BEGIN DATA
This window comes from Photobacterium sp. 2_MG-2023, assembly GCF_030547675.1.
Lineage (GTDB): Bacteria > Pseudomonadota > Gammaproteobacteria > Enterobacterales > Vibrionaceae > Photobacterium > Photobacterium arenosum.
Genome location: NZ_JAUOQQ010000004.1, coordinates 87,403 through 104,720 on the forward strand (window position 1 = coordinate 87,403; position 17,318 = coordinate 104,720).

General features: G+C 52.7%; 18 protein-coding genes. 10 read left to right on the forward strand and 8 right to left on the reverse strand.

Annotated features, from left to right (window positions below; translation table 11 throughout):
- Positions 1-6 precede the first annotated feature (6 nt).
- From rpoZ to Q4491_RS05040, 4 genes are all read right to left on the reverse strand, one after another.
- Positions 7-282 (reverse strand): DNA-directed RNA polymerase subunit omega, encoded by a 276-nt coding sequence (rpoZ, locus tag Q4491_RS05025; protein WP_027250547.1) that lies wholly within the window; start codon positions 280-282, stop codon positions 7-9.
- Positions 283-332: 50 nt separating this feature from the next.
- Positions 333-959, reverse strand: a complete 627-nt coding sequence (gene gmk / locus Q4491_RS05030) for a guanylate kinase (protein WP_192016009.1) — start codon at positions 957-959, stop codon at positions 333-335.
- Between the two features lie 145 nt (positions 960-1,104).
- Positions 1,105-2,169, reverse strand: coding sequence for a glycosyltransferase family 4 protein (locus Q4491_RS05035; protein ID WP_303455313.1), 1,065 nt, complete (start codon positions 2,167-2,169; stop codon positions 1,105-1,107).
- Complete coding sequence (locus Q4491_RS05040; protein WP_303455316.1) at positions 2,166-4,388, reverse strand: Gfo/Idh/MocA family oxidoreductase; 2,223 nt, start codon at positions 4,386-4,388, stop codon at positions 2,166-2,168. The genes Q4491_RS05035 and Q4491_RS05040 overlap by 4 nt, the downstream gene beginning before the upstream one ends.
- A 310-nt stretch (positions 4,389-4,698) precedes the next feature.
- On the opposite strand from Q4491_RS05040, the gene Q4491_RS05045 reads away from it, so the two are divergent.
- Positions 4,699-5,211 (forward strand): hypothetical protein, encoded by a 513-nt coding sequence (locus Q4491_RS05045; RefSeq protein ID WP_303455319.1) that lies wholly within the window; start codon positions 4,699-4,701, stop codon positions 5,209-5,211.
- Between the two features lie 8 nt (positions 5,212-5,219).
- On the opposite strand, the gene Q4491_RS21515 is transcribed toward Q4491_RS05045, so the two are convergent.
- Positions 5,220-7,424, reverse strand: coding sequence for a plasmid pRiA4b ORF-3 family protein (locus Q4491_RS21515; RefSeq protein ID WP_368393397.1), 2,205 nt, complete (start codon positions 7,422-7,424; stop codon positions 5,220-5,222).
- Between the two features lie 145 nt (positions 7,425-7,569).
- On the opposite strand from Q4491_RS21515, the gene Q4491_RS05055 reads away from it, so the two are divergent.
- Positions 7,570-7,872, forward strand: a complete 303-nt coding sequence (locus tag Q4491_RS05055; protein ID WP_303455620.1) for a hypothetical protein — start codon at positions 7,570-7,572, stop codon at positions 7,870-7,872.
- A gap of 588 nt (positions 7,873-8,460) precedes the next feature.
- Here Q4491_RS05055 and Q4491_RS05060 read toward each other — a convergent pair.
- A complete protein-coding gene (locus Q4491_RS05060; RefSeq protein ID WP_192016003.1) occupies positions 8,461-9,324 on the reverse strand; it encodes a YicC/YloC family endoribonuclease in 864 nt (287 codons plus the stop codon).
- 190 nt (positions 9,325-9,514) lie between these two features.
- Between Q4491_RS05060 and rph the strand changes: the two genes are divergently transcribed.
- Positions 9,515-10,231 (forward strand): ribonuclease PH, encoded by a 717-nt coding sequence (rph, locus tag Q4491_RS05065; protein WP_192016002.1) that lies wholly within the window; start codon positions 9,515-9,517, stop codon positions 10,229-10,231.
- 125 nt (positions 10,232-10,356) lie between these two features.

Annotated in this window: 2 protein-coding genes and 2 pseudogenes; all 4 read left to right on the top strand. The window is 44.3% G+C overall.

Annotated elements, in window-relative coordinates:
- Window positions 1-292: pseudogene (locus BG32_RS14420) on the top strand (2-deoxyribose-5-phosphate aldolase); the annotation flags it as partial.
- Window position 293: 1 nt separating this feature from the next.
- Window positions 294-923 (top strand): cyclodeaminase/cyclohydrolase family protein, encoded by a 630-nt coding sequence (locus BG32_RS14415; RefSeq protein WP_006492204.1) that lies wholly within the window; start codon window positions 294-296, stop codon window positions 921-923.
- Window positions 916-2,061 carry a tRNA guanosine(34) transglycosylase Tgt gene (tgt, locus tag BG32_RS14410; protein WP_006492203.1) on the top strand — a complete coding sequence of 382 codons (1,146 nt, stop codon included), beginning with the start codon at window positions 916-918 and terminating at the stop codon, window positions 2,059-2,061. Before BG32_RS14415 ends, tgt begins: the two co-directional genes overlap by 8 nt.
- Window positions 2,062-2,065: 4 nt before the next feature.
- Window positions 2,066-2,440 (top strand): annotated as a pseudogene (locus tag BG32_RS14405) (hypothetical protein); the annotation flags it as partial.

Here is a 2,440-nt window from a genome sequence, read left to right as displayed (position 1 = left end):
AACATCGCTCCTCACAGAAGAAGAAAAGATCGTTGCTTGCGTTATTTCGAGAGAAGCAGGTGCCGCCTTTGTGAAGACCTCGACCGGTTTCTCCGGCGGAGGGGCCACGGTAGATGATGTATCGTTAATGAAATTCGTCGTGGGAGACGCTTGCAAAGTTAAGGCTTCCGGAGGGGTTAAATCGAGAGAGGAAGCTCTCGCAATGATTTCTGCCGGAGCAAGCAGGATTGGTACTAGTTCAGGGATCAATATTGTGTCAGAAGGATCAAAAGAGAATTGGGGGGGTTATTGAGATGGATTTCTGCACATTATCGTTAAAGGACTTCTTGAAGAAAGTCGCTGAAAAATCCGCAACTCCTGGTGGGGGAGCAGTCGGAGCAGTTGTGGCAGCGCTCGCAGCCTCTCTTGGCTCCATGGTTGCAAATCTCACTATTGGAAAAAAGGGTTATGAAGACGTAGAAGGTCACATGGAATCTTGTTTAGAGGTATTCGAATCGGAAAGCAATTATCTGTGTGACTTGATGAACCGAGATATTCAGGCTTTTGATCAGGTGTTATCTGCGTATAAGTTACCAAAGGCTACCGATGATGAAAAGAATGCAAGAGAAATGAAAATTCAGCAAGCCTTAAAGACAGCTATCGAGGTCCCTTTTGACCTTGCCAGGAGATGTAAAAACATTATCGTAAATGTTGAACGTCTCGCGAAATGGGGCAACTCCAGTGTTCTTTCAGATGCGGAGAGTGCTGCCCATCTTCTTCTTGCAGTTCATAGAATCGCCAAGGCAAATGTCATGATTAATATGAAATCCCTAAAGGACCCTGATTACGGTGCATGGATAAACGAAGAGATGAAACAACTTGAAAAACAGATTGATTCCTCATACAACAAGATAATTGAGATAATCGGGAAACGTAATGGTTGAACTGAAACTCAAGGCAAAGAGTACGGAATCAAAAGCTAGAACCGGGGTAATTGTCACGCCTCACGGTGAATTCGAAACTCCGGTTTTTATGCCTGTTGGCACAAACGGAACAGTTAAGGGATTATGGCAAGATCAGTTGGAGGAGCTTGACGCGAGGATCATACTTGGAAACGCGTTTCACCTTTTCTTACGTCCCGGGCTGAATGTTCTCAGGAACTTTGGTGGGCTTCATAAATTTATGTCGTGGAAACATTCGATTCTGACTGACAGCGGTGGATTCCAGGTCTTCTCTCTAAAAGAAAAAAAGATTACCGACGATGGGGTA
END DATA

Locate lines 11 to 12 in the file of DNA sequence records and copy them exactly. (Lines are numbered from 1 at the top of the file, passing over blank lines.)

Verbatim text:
- Between the two features lie 145 nt (positions 960-1,104).
- Positions 1,105-2,169, reverse strand: coding sequence for a glycosyltransferase family 4 protein (locus Q4491_RS05035; protein ID WP_303455313.1), 1,065 nt, complete (start codon positions 2,167-2,169; stop codon positions 1,105-1,107).